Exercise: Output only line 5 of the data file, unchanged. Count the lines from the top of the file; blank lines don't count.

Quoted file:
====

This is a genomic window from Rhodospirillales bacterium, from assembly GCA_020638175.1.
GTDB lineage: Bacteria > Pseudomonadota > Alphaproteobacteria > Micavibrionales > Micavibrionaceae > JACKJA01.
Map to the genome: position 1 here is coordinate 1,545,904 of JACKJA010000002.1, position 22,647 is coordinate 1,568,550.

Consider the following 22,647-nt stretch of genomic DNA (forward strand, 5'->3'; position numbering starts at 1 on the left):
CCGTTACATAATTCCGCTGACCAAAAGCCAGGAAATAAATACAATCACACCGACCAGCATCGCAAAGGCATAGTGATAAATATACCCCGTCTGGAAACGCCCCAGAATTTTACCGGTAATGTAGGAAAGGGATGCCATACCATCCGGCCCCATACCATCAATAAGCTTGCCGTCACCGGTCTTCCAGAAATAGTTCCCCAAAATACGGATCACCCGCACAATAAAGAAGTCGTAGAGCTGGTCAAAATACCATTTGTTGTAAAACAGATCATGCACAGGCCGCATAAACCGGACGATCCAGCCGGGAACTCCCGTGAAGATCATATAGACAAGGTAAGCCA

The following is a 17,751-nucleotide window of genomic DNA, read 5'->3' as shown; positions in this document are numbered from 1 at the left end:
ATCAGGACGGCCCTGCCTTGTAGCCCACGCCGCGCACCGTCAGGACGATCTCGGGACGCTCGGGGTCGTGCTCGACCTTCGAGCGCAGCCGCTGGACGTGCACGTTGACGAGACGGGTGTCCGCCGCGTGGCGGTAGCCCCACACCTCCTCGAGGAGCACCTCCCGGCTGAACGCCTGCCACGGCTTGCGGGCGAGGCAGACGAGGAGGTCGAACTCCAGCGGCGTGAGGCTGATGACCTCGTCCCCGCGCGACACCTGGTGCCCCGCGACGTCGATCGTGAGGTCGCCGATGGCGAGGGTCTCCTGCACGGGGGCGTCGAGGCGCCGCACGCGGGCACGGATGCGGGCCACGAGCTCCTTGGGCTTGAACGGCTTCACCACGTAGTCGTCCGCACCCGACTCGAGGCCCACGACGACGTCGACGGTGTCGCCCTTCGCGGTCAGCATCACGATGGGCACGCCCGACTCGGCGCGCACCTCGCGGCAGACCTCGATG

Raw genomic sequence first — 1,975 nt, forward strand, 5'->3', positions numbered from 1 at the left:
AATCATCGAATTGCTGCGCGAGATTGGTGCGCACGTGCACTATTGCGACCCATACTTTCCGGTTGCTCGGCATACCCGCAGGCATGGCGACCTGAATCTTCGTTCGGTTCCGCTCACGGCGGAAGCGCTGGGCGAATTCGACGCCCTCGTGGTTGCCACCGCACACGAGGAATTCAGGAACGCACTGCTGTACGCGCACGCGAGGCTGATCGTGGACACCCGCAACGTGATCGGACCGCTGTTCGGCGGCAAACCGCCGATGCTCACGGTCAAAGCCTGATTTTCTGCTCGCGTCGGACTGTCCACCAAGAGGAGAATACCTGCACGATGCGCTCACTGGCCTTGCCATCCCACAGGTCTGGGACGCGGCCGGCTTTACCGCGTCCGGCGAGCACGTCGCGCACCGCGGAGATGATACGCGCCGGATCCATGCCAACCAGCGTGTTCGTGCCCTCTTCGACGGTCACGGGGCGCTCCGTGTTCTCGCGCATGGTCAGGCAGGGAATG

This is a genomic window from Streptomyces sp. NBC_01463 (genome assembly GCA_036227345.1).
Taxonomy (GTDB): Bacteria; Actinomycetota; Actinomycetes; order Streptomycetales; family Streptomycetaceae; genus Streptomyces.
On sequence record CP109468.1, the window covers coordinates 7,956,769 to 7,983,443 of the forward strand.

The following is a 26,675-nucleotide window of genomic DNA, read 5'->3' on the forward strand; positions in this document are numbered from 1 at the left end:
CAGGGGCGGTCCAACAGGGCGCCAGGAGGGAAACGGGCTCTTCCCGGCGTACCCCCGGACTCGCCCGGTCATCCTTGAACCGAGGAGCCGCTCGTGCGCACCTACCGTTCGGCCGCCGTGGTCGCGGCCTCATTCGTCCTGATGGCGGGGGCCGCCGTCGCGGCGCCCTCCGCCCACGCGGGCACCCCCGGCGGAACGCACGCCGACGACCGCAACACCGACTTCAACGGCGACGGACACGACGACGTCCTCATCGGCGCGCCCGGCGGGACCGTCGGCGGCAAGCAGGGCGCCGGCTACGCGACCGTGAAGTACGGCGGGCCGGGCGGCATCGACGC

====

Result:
CCGTTACATAATTCCGCTGACCAAAAGCCAGGAAATAAATACAATCACACCGACCAGCATCGCAAAGGCATAGTGATAAATATACCCCGTCTGGAAACGCCCCAGAATTTTACCGGTAATGTAGGAAAGGGATGCCATACCATCCGGCCCCATACCATCAATAAGCTTGCCGTCACCGGTCTTCCAGAAATAGTTCCCCAAAATACGGATCACCCGCACAATAAAGAAGTCGTAGAGCTGGTCAAAATACCATTTGTTGTAAAACAGATCATGCACAGGCCGCATAAACCGGACGATCCAGCCGGGAACTCCCGTGAAGATCATATAGACAAGGTAAGCCA